In situ surface X-ray diffraction study of the oxide growth and dissolution of Pt single crystal electrodes
Timo Fuchs a, Valentín Briega-Martos b, Jakub Drnec c, Jan O. Fehrs a, Chentian Yuan d, David A. Harrington d, Federico Calle-Vallejo e f, Serhiy Cherevko b, Olaf M. Magnussen a
a Institute of Experimental and Applied Physics, Kiel University, Kiel (Germany)
b Forschungszentrum Jülich GmbH, Helmholtz Institute Erlangen-Nürnberg for Renewable Energy (IEK-11), Erlangen (Germany)
c Experimental Division, European Synchrotron Radiation Facility, Grenoble (France)
d Department of Chemistry, University of Victoria, Victoria (Canada)
e IKERBASQUE, Basque Foundation for Science, Bilbao (Spain)
f University of the Basque Country UPV/EHU, San Sebastián (Spain)
Proceedings of International Conference on Frontiers in Electrocatalytic Transformations (INTERECT22)
València, Spain, 2022 November 21st - 22nd
Organizers: Sara Barja, Nongnuch Artrith and Matthew Mayer
Oral, Timo Fuchs, presentation 019
Publication date: 11th October 2022

Understanding Pt surface oxidation is of key importance for the development of durable oxygen reduction reaction catalysts as used in low temperature fuel cells. The formation of an ultra-thin surface oxide on Pt electrodes causes atomic-scale restructuring of the electrode surface and Pt dissolution, which promotes the degradation of Pt-based catalysts. However, the precise role of the Pt surface oxides during Pt dissolution is still unclear, although a strong influence is evident, since dissolution mostly occurs transiently during oxide formation and reduction [1,2]. For a better understanding of Pt dissolution and Pt electrode restructuring, a detailed atomistic picture of the oxide structure is required, which only existed previously for the Pt(111) electrode [3,4].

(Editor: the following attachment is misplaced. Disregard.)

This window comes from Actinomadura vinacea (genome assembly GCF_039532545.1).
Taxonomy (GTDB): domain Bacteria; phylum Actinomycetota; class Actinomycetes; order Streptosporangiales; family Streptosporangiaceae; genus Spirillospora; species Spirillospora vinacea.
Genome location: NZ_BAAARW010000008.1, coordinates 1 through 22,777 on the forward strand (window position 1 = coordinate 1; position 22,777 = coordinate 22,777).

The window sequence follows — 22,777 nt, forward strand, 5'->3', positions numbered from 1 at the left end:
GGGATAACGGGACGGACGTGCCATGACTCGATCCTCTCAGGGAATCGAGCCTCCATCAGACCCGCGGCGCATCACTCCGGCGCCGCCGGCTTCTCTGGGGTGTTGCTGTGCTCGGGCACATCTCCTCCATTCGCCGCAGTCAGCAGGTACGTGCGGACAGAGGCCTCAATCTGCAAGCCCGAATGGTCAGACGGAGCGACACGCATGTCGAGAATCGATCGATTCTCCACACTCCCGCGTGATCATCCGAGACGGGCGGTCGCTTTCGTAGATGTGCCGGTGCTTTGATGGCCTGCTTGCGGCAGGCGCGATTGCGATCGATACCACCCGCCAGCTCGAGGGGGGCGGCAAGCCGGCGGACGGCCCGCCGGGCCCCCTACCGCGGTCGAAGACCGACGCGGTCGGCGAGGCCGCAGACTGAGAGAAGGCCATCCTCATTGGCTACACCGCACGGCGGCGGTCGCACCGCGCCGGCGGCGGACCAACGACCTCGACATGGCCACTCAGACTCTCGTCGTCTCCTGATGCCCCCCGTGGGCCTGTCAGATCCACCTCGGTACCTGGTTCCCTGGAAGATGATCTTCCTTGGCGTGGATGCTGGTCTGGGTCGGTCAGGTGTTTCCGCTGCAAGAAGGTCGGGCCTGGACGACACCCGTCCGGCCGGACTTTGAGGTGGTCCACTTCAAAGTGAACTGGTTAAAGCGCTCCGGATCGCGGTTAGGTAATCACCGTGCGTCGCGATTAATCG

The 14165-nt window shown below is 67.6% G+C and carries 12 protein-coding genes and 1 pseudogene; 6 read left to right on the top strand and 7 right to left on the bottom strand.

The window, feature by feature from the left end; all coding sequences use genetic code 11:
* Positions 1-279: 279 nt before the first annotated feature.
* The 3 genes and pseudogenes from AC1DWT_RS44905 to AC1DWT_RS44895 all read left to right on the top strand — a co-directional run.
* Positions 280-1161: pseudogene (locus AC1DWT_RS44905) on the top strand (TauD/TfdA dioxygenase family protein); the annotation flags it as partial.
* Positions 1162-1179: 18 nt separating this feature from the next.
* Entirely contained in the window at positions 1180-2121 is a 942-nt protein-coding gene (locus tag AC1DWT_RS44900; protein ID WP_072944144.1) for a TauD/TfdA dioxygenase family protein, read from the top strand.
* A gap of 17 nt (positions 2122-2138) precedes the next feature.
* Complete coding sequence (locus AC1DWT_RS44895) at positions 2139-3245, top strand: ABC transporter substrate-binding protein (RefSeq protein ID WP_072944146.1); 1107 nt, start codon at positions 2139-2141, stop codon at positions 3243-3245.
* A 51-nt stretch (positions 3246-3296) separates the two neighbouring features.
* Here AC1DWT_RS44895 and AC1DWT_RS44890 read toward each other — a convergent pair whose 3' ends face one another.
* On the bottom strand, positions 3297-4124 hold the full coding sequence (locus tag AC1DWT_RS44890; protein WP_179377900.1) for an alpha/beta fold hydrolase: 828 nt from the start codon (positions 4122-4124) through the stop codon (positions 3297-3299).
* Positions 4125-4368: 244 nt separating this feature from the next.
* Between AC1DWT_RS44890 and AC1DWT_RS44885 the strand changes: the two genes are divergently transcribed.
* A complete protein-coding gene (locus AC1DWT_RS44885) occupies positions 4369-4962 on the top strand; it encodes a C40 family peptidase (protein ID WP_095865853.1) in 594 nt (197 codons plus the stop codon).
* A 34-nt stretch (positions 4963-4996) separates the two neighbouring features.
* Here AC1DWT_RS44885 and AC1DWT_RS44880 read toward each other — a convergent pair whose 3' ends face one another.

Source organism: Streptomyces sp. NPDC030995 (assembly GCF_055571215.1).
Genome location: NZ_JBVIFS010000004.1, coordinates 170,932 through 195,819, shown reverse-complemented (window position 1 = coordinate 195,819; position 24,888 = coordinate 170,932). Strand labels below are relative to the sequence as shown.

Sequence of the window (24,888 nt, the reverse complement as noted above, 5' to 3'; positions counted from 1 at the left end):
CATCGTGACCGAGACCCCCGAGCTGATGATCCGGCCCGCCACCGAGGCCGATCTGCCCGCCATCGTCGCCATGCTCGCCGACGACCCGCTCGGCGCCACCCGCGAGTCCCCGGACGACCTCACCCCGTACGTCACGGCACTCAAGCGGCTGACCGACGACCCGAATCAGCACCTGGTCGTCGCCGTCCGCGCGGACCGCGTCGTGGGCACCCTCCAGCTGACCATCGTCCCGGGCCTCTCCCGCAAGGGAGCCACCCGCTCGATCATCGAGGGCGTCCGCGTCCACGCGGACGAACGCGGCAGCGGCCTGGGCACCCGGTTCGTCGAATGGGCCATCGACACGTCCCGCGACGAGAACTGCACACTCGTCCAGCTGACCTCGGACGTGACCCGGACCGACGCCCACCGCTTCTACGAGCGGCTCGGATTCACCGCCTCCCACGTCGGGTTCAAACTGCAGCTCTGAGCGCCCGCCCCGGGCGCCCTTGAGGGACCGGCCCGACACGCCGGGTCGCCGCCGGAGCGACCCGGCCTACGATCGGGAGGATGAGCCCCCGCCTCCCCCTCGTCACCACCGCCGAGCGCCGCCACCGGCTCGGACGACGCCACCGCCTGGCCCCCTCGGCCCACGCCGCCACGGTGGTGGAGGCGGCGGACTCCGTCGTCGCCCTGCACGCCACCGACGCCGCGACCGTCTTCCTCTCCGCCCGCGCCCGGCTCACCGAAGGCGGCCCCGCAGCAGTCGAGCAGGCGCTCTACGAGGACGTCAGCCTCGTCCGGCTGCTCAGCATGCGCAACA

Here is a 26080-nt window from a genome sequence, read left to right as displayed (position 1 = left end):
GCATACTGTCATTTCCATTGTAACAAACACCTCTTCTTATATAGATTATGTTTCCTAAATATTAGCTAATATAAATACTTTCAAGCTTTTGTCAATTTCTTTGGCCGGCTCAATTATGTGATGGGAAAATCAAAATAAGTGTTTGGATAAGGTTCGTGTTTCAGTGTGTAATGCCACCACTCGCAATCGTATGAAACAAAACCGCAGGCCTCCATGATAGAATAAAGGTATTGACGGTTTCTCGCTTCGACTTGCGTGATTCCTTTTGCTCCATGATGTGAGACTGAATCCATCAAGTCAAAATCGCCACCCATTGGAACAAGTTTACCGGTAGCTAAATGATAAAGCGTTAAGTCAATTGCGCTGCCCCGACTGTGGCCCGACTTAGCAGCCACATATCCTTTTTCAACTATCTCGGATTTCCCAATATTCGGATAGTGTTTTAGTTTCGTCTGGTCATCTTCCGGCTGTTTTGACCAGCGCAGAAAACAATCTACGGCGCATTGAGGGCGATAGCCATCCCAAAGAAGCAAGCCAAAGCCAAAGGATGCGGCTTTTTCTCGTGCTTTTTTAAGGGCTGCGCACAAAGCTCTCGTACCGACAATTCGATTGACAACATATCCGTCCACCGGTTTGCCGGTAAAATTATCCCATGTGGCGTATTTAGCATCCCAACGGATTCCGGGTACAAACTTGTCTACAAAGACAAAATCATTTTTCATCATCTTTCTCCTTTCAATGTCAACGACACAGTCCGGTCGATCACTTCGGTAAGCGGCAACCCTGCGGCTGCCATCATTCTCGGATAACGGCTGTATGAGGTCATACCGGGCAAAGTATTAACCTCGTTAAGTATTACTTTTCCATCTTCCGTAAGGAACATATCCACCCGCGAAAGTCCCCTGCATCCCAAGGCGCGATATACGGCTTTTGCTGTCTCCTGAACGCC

In this study, we have used high energy surface X-ray diffraction [5,6] to analyse the atomic-scale surface structure of Pt(111) and Pt(100) during oxide formation and reduction in 0.1 M HClO4 and 0.1 M H2SO4. These surfaces exhibit distinct differences in stability versus restructuring after oxidation/reduction cycles. For example on Pt(111), almost no surface roughening can be observed even after oxidation at potentials of up to 1.15 V, while Pt(100) immediately degrades upon oxidation. The Pt dissolution mirrors this trend and is one order of magnitude higher on Pt(100) as shown in our complementary dissolution measurements using inductively coupled plasma mass spectrometry [6]. To elucidate this difference we performed a detailed analysis of the crystal truncation rods from the onset of oxide formation up to the onset of oxygen evolution to determine the location and potential-dependent coverage of the Pt atoms in the oxide on Pt(100). Two phases of Pt oxides were found, a stripe-like oxide consisting of Pt rows [6] and an amorphous oxide at a higher vertical distance from the surface. Based on the geometry of these oxides we were able to find an oxide growth mechanism for Pt(100) which inherently leads to surface roughening and thereby explains the difference in structural stability. Comparison of the coverage of the two oxide phases with the corresponding dissolution reveals a correlation of the dissolution during oxide formation and reduction with either of the two oxide phases.

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